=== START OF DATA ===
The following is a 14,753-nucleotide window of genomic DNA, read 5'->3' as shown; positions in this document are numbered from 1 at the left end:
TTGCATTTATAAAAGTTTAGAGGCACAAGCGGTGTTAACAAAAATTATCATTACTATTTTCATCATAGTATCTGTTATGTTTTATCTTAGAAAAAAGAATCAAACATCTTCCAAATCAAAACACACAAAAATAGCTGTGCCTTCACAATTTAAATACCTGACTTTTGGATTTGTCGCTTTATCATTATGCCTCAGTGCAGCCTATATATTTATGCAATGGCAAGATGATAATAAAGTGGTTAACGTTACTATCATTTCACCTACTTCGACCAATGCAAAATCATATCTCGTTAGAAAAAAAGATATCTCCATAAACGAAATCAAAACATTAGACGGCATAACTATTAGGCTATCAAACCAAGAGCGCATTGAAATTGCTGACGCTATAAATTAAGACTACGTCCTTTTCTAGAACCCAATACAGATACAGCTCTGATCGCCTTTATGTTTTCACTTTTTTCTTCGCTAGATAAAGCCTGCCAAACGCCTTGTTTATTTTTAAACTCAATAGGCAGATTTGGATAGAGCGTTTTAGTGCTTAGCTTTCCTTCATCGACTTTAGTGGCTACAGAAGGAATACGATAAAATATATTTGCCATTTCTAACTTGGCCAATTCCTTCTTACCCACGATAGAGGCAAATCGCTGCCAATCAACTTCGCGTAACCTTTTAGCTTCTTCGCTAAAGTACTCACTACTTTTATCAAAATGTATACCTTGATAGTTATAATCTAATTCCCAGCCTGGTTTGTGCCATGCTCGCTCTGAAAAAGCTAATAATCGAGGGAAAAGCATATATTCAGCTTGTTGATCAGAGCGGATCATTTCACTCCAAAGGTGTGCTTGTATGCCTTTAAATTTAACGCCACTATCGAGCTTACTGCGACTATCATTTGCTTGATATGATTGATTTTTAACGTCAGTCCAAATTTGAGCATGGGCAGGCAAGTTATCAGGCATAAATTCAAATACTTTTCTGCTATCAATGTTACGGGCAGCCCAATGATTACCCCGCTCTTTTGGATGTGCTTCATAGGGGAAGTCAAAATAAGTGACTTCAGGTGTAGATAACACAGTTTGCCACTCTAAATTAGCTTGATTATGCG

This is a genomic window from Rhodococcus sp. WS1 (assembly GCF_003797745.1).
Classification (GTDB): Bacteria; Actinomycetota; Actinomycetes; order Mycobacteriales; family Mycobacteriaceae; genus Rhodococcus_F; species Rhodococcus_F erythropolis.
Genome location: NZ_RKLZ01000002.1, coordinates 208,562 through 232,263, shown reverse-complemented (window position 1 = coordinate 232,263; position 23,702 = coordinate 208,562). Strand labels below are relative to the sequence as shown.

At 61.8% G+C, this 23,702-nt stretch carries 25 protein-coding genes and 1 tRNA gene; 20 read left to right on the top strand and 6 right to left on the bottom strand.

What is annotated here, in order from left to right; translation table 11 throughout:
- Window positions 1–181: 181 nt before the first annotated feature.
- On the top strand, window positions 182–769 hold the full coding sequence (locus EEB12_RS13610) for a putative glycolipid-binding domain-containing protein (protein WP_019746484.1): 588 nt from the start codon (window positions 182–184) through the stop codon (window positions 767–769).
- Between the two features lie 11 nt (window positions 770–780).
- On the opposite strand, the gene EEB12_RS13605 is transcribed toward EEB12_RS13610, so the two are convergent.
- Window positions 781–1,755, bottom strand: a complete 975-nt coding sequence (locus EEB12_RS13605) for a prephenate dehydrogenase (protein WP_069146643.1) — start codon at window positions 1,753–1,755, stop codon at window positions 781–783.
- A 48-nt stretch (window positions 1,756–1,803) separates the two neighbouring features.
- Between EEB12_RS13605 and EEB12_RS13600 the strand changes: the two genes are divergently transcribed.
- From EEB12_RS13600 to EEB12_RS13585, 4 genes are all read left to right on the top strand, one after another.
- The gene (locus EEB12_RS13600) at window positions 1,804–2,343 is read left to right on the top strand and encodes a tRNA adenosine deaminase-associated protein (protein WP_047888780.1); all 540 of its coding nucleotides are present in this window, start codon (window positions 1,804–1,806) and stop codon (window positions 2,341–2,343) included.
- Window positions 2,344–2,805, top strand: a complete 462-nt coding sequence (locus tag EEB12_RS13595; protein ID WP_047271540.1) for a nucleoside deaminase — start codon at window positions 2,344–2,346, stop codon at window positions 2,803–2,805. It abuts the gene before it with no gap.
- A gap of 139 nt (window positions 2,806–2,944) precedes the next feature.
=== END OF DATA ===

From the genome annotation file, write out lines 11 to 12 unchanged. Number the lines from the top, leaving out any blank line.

- On the opposite strand, the gene EEB12_RS13605 is transcribed toward EEB12_RS13610, so the two are convergent.
- Window positions 781–1,755, bottom strand: a complete 975-nt coding sequence (locus EEB12_RS13605) for a prephenate dehydrogenase (protein WP_069146643.1) — start codon at window positions 1,753–1,755, stop codon at window positions 781–783.